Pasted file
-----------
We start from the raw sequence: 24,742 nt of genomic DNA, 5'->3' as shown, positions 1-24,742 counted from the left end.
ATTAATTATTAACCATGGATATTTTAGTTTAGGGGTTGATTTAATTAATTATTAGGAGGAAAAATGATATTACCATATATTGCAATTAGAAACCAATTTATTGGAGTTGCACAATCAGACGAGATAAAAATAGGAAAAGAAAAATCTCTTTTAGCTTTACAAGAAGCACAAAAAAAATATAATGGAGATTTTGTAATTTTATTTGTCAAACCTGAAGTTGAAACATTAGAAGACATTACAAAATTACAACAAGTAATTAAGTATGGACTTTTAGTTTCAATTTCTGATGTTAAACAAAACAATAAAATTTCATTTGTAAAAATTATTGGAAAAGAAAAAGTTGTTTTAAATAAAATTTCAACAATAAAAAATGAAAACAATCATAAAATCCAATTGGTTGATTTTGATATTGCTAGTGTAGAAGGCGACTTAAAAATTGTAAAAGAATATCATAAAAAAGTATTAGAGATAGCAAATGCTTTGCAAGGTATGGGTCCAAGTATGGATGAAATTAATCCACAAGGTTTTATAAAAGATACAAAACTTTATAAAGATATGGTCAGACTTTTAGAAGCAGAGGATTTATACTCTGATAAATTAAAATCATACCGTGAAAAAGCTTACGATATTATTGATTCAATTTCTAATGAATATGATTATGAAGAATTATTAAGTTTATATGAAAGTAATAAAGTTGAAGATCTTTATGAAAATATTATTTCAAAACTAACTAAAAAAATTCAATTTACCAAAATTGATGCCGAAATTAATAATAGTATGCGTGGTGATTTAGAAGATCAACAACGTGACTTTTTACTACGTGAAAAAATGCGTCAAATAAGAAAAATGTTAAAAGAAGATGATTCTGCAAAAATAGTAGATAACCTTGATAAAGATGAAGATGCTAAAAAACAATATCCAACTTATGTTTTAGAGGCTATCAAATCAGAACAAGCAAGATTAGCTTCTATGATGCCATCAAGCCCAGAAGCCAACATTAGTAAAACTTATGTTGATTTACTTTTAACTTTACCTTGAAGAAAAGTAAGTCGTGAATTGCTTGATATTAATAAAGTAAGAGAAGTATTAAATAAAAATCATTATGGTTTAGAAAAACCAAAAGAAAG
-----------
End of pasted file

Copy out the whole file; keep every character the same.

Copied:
We start from the raw sequence: 24,742 nt of genomic DNA, 5'->3' as shown, positions 1-24,742 counted from the left end.
ATTAATTATTAACCATGGATATTTTAGTTTAGGGGTTGATTTAATTAATTATTAGGAGGAAAAATGATATTACCATATATTGCAATTAGAAACCAATTTATTGGAGTTGCACAATCAGACGAGATAAAAATAGGAAAAGAAAAATCTCTTTTAGCTTTACAAGAAGCACAAAAAAAATATAATGGAGATTTTGTAATTTTATTTGTCAAACCTGAAGTTGAAACATTAGAAGACATTACAAAATTACAACAAGTAATTAAGTATGGACTTTTAGTTTCAATTTCTGATGTTAAACAAAACAATAAAATTTCATTTGTAAAAATTATTGGAAAAGAAAAAGTTGTTTTAAATAAAATTTCAACAATAAAAAATGAAAACAATCATAAAATCCAATTGGTTGATTTTGATATTGCTAGTGTAGAAGGCGACTTAAAAATTGTAAAAGAATATCATAAAAAAGTATTAGAGATAGCAAATGCTTTGCAAGGTATGGGTCCAAGTATGGATGAAATTAATCCACAAGGTTTTATAAAAGATACAAAACTTTATAAAGATATGGTCAGACTTTTAGAAGCAGAGGATTTATACTCTGATAAATTAAAATCATACCGTGAAAAAGCTTACGATATTATTGATTCAATTTCTAATGAATATGATTATGAAGAATTATTAAGTTTATATGAAAGTAATAAAGTTGAAGATCTTTATGAAAATATTATTTCAAAACTAACTAAAAAAATTCAATTTACCAAAATTGATGCCGAAATTAATAATAGTATGCGTGGTGATTTAGAAGATCAACAACGTGACTTTTTACTACGTGAAAAAATGCGTCAAATAAGAAAAATGTTAAAAGAAGATGATTCTGCAAAAATAGTAGATAACCTTGATAAAGATGAAGATGCTAAAAAACAATATCCAACTTATGTTTTAGAGGCTATCAAATCAGAACAAGCAAGATTAGCTTCTATGATGCCATCAAGCCCAGAAGCCAACATTAGTAAAACTTATGTTGATTTACTTTTAACTTTACCTTGAAGAAAAGTAAGTCGTGAATTGCTTGATATTAATAAAGTAAGAGAAGTATTAAATAAAAATCATTATGGTTTAGAAAAACCAAAAGAAAG